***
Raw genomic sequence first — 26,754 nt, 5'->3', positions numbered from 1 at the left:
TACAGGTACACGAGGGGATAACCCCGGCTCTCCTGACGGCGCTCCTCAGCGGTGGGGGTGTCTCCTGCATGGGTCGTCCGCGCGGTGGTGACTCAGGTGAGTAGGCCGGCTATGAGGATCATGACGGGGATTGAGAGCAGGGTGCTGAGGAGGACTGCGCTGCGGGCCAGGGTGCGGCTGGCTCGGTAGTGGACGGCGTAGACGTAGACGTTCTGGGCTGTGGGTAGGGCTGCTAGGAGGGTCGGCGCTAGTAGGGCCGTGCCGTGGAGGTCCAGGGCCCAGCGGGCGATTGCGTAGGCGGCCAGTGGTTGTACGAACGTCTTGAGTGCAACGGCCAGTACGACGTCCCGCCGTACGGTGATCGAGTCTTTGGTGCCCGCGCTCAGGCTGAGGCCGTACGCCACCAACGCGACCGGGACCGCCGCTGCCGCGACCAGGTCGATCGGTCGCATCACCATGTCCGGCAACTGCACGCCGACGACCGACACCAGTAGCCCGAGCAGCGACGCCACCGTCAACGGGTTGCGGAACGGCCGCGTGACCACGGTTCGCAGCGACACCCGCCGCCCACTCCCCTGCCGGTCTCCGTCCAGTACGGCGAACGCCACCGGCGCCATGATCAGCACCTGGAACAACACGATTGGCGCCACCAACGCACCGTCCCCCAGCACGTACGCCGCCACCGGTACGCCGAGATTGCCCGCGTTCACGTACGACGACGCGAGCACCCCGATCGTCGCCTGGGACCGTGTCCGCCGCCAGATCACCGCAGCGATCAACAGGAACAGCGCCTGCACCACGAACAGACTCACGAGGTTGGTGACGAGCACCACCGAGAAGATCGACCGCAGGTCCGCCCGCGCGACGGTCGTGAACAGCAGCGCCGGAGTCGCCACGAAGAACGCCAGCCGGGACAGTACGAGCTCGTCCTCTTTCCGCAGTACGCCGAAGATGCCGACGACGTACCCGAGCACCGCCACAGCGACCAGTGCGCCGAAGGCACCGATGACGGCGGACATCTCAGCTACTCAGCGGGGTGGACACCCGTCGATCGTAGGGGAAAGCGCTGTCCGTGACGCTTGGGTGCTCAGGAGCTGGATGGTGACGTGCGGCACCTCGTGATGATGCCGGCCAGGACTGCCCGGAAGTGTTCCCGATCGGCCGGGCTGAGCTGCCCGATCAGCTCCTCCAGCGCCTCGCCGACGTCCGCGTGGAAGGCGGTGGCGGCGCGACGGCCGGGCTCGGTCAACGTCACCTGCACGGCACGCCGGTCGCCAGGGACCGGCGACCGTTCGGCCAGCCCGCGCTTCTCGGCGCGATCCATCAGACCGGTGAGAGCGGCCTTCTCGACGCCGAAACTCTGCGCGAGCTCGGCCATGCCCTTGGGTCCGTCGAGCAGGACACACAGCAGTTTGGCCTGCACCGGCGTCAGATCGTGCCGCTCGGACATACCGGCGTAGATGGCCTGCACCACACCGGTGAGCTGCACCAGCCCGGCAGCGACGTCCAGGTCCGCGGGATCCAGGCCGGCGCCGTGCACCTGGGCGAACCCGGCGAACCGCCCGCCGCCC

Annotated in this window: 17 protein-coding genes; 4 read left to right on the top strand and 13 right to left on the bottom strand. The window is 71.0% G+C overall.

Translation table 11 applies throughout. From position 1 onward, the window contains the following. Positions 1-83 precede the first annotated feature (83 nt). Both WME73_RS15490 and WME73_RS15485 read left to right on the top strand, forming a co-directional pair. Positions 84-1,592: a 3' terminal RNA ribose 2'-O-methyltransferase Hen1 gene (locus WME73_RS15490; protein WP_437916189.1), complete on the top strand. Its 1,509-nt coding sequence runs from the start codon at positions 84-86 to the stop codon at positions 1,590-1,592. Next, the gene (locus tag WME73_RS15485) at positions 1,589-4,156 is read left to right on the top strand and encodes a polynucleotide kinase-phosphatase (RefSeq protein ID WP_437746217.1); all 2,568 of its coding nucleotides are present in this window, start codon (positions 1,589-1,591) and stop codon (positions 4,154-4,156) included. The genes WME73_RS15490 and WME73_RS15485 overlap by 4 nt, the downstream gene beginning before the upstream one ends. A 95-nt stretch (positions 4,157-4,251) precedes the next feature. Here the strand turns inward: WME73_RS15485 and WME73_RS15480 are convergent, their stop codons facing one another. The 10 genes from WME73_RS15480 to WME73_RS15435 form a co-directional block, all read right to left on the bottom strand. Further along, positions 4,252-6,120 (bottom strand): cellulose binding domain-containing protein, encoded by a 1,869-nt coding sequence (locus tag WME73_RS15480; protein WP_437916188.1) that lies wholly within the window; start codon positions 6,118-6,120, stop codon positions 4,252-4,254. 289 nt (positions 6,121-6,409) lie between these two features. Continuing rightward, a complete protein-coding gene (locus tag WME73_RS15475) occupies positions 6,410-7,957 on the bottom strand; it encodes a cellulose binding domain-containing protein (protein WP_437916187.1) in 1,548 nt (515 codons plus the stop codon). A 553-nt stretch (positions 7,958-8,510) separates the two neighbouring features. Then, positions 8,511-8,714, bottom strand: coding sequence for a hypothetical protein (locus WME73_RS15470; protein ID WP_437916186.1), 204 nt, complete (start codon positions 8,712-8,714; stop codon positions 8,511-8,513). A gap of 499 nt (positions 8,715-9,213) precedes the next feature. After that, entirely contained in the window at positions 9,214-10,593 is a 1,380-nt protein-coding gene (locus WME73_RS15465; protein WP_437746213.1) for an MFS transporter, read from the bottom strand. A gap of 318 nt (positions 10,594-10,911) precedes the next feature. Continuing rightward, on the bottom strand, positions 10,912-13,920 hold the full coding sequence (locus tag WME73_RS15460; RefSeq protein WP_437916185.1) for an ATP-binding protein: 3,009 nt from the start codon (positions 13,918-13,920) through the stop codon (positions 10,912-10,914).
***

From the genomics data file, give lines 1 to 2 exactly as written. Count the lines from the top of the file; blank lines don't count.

Raw genomic sequence first — 26,754 nt, 5'->3', positions numbered from 1 at the left:
TACAGGTACACGAGGGGATAACCCCGGCTCTCCTGACGGCGCTCCTCAGCGGTGGGGGTGTCTCCTGCATGGGTCGTCCGCGCGGTGGTGACTCAGGTGAGTAGGCCGGCTATGAGGATCATGACGGGGATTGAGAGCAGGGTGCTGAGGAGGACTGCGCTGCGGGCCAGGGTGCGGCTGGCTCGGTAGTGGACGGCGTAGACGTAGACGTTCTGGGCTGTGGGTAGGGCTGCTAGGAGGGTCGGCGCTAGTAGGGCCGTGCCGTGGAGGTCCAGGGCCCAGCGGGCGATTGCGTAGGCGGCCAGTGGTTGTACGAACGTCTTGAGTGCAACGGCCAGTACGACGTCCCGCCGTACGGTGATCGAGTCTTTGGTGCCCGCGCTCAGGCTGAGGCCGTACGCCACCAACGCGACCGGGACCGCCGCTGCCGCGACCAGGTCGATCGGTCGCATCACCATGTCCGGCAACTGCACGCCGACGACCGACACCAGTAGCCCGAGCAGCGACGCCACCGTCAACGGGTTGCGGAACGGCCGCGTGACCACGGTTCGCAGCGACACCCGCCGCCCACTCCCCTGCCGGTCTCCGTCCAGTACGGCGAACGCCACCGGCGCCATGATCAGCACCTGGAACAACACGATTGGCGCCACCAACGCACCGTCCCCCAGCACGTACGCCGCCACCGGTACGCCGAGATTGCCCGCGTTCACGTACGACGACGCGAGCACCCCGATCGTCGCCTGGGACCGTGTCCGCCGCCAGATCACCGCAGCGATCAACAGGAACAGCGCCTGCACCACGAACAGACTCACGAGGTTGGTGACGAGCACCACCGAGAAGATCGACCGCAGGTCCGCCCGCGCGACGGTCGTGAACAGCAGCGCCGGAGTCGCCACGAAGAACGCCAGCCGGGACAGTACGAGCTCGTCCTCTTTCCGCAGTACGCCGAAGATGCCGACGACGTACCCGAGCACCGCCACAGCGACCAGTGCGCCGAAGGCACCGATGACGGCGGACATCTCAGCTACTCAGCGGGGTGGACACCCGTCGATCGTAGGGGAAAGCGCTGTCCGTGACGCTTGGGTGCTCAGGAGCTGGATGGTGACGTGCGGCACCTCGTGATGATGCCGGCCAGGACTGCCCGGAAGTGTTCCCGATCGGCCGGGCTGAGCTGCCCGATCAGCTCCTCCAGCGCCTCGCCGACGTCCGCGTGGAAGGCGGTGGCGGCGCGACGGCCGGGCTCGGTCAACGTCACCTGCACGGCACGCCGGTCGCCAGGGACCGGCGACCGTTCGGCCAGCCCGCGCTTCTCGGCGCGATCCATCAGACCGGTGAGAGCGGCCTTCTCGACGCCGAAACTCTGCGCGAGCTCGGCCATGCCCTTGGGTCCGTCGAGCAGGACACACAGCAGTTTGGCCTGCACCGGCGTCAGATCGTGCCGCTCGGACATACCGGCGTAGATGGCCTGCACCACACCGGTGAGCTGCACCAGCCCGGCAGCGACGTCCAGGTCCGCGGGATCCAGGCCGGCGCCGTGCACCTGGGCGAACCCGGCGAACCGCCCGCCGCCC